Article by Gaia Verrone
Translated by Benedetta Di Fiore
Inspired by true events narrated in the homonymous novel by Enrico Costa of 1884, Il muto di Gallura is the only Italian feature film in competition at TFF 39. In mid-nineteenth-century Sardinia, a feud broke out between two Gallura families, triggering a conflict that lasts for several years, through a chain of reciprocal wrongs. In the name of the ancient and sacred law of retaliation, 70 people are killed, many by the hand of a deaf-mute boy, Bastiano Tarsu.
Ever since he was a child, Bastiano was marginalized because of his condition and unable to express himself. He was always on the sidelines, staying away, observing others. When the feud begins, he becomes the most feared killer of all, thanks to his ability with the rifle. As an outcast of society, Bastiano is almost forced to become the devil that people have always seen in him. Thanks to Bastiano’s point of view, we enter the woods of Gallura and the meanders of an unknown story from which it is easy to be dragged and involved. The boy is mute but not uncommunicative and despite the lack of ability to express himself through words, the moods he goes through appear very clear. Due to his condition, Bastiano is seen as the son of the devil, as a bringer of disasters and misfortunes, which is why people keep him at a distance. This misunderstood nature of him is expressed by his gaze, which in some circumstances seems to be absent, just like his voice. He is a cold and ferocious murderer on the one hand, an insecure and kind boy on the other. The protagonist turns out to be an extremely interesting character to discover and understand.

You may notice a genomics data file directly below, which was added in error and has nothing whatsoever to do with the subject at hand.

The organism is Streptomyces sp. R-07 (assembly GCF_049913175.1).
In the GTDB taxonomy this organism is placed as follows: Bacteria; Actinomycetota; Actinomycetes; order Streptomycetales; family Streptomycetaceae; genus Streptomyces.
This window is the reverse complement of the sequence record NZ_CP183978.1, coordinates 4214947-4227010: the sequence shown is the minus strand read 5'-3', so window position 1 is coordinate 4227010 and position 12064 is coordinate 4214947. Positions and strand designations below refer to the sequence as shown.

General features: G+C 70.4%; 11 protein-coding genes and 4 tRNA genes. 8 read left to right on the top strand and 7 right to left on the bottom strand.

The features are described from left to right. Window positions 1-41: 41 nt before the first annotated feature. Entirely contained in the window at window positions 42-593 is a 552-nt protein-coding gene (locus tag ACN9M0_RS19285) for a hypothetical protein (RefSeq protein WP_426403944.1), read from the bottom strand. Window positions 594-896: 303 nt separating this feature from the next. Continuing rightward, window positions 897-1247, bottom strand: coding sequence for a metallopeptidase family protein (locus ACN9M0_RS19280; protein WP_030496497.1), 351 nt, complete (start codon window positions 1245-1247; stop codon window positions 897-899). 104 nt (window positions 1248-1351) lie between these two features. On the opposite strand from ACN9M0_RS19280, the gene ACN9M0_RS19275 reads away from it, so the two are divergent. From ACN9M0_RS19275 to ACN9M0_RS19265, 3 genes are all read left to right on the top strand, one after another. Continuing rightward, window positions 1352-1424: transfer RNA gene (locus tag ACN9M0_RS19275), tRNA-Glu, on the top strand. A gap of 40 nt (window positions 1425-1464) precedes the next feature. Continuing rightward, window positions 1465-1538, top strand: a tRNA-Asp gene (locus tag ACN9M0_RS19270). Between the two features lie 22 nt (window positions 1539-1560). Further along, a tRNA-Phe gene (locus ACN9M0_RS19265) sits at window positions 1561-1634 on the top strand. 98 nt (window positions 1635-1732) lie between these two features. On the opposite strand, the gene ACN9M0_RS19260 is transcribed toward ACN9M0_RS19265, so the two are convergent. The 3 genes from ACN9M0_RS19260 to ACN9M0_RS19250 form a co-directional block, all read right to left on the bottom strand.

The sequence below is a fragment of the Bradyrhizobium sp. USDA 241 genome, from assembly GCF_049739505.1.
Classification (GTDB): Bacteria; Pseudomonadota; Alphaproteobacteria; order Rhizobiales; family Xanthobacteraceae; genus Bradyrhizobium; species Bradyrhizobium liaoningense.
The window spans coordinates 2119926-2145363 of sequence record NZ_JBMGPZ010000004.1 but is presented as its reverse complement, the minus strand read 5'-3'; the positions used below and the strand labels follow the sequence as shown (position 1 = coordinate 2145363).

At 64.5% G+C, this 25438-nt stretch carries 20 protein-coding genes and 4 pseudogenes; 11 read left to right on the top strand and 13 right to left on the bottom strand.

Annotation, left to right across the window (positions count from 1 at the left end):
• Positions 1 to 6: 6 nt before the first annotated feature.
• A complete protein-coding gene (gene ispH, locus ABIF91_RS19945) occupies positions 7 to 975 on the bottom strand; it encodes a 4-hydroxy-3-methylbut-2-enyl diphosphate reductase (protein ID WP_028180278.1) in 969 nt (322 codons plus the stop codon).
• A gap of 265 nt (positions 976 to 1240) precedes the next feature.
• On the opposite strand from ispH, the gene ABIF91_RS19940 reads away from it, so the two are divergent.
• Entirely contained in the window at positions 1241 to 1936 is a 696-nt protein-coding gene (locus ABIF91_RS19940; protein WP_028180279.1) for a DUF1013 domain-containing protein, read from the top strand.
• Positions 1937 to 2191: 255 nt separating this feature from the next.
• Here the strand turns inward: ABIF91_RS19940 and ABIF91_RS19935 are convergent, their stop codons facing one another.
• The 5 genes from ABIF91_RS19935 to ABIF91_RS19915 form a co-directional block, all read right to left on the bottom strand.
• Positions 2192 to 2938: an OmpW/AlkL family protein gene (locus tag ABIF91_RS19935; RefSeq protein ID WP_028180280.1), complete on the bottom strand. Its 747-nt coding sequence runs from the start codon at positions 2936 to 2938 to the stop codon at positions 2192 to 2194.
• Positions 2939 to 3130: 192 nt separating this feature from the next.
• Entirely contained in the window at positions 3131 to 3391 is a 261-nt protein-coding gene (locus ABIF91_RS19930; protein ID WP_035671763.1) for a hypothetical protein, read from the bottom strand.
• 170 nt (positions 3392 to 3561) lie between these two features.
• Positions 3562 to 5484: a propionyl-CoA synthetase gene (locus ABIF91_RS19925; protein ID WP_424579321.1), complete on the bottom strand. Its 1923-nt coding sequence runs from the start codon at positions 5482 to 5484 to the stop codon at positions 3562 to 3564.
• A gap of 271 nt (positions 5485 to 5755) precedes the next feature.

The choice of having the film act in Sardinian dialect, makes it difficult for the spectators to understand the dialogues of the characters, just as it is difficult for them to understand Bastiano. It is a risky but very successful choice. It allows the viewers to immerse themselves even more in the reality and story that Fresi has chosen as the subject for his first work, capable of mixing the Shakespearean drama with the Mediterranean western.